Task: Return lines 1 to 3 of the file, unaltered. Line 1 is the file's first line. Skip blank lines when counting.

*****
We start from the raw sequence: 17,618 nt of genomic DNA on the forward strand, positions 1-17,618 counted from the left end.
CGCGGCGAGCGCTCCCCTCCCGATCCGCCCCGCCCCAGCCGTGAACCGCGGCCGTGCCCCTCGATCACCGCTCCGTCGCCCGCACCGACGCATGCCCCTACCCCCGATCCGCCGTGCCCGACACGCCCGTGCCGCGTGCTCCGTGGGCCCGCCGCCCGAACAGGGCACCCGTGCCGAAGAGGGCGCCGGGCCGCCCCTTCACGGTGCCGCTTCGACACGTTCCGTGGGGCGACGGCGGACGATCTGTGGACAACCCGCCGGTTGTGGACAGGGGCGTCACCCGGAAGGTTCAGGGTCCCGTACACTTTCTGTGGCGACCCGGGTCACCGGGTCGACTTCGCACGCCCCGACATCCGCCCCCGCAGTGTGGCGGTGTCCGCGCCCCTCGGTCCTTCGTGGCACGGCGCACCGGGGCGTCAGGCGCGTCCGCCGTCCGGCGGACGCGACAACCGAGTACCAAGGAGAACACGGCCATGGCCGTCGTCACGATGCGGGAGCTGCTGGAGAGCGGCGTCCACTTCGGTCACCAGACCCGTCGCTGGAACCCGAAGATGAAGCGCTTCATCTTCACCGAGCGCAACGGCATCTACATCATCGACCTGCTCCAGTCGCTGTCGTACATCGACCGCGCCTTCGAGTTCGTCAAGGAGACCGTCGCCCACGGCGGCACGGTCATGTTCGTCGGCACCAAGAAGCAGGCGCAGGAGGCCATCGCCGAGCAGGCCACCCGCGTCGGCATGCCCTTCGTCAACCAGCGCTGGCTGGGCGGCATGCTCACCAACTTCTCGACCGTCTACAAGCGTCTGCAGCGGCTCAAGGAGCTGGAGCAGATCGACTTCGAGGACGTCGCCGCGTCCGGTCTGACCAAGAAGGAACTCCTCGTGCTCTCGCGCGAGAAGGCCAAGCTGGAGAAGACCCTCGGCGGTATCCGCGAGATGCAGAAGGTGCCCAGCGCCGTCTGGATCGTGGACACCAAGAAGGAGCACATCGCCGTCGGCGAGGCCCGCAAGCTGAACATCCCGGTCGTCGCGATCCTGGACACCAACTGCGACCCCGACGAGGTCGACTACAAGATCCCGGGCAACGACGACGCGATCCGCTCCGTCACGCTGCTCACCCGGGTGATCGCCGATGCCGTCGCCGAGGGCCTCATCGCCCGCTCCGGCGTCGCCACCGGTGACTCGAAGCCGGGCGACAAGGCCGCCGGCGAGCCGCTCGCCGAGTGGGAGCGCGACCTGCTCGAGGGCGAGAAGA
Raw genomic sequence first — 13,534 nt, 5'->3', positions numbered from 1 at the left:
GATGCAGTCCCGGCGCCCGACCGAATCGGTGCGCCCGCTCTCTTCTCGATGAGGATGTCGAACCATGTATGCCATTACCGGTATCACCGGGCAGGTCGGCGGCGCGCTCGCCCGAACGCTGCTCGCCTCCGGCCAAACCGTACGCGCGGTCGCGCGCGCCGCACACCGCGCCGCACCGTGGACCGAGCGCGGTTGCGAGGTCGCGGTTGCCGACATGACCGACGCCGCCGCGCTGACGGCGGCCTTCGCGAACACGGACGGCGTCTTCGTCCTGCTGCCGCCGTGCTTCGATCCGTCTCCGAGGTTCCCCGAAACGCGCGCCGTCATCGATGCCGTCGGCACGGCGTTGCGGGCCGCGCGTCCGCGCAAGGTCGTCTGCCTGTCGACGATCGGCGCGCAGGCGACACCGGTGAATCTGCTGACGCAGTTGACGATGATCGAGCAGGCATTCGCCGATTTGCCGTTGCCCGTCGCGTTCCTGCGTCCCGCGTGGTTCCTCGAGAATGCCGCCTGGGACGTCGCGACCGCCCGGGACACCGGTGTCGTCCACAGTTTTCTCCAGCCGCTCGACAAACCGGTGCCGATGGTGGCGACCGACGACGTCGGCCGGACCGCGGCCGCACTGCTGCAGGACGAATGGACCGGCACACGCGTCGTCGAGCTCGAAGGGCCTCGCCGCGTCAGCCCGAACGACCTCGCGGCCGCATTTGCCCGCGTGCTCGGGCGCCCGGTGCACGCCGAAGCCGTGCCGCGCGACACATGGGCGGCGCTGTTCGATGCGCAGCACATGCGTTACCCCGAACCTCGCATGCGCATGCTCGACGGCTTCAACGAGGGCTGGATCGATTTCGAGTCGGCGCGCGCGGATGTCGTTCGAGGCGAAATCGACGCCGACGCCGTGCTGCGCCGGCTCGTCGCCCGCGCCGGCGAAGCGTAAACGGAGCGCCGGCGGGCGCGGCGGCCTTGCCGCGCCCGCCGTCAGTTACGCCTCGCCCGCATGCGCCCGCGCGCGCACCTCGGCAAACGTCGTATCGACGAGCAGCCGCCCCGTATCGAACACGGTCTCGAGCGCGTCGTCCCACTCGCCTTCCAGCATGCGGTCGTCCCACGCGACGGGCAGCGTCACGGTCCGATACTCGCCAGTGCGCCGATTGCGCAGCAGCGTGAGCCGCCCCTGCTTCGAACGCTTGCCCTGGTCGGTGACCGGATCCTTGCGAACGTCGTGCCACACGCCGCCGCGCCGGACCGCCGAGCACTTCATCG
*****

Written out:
We start from the raw sequence: 17,618 nt of genomic DNA on the forward strand, positions 1-17,618 counted from the left end.
CGCGGCGAGCGCTCCCCTCCCGATCCGCCCCGCCCCAGCCGTGAACCGCGGCCGTGCCCCTCGATCACCGCTCCGTCGCCCGCACCGACGCATGCCCCTACCCCCGATCCGCCGTGCCCGACACGCCCGTGCCGCGTGCTCCGTGGGCCCGCCGCCCGAACAGGGCACCCGTGCCGAAGAGGGCGCCGGGCCGCCCCTTCACGGTGCCGCTTCGACACGTTCCGTGGGGCGACGGCGGACGATCTGTGGACAACCCGCCGGTTGTGGACAGGGGCGTCACCCGGAAGGTTCAGGGTCCCGTACACTTTCTGTGGCGACCCGGGTCACCGGGTCGACTTCGCACGCCCCGACATCCGCCCCCGCAGTGTGGCGGTGTCCGCGCCCCTCGGTCCTTCGTGGCACGGCGCACCGGGGCGTCAGGCGCGTCCGCCGTCCGGCGGACGCGACAACCGAGTACCAAGGAGAACACGGCCATGGCCGTCGTCACGATGCGGGAGCTGCTGGAGAGCGGCGTCCACTTCGGTCACCAGACCCGTCGCTGGAACCCGAAGATGAAGCGCTTCATCTTCACCGAGCGCAACGGCATCTACATCATCGACCTGCTCCAGTCGCTGTCGTACATCGACCGCGCCTTCGAGTTCGTCAAGGAGACCGTCGCCCACGGCGGCACGGTCATGTTCGTCGGCACCAAGAAGCAGGCGCAGGAGGCCATCGCCGAGCAGGCCACCCGCGTCGGCATGCCCTTCGTCAACCAGCGCTGGCTGGGCGGCATGCTCACCAACTTCTCGACCGTCTACAAGCGTCTGCAGCGGCTCAAGGAGCTGGAGCAGATCGACTTCGAGGACGTCGCCGCGTCCGGTCTGACCAAGAAGGAACTCCTCGTGCTCTCGCGCGAGAAGGCCAAGCTGGAGAAGACCCTCGGCGGTATCCGCGAGATGCAGAAGGTGCCCAGCGCCGTCTGGATCGTGGACACCAAGAAGGAGCACATCGCCGTCGGCGAGGCCCGCAAGCTGAACATCCCGGTCGTCGCGATCCTGGACACCAACTGCGACCCCGACGAGGTCGACTACAAGATCCCGGGCAACGACGACGCGATCCGCTCCGTCACGCTGCTCACCCGGGTGATCGCCGATGCCGTCGCCGAGGGCCTCATCGCCCGCTCCGGCGTCGCCACCGGTGACTCGAAGCCGGGCGACAAGGCCGCCGGCGAGCCGCTCGCCGAGTGGGAGCGCGACCTGCTCGAGGGCGAGAAGA
Raw genomic sequence first — 13,534 nt, 5'->3', positions numbered from 1 at the left: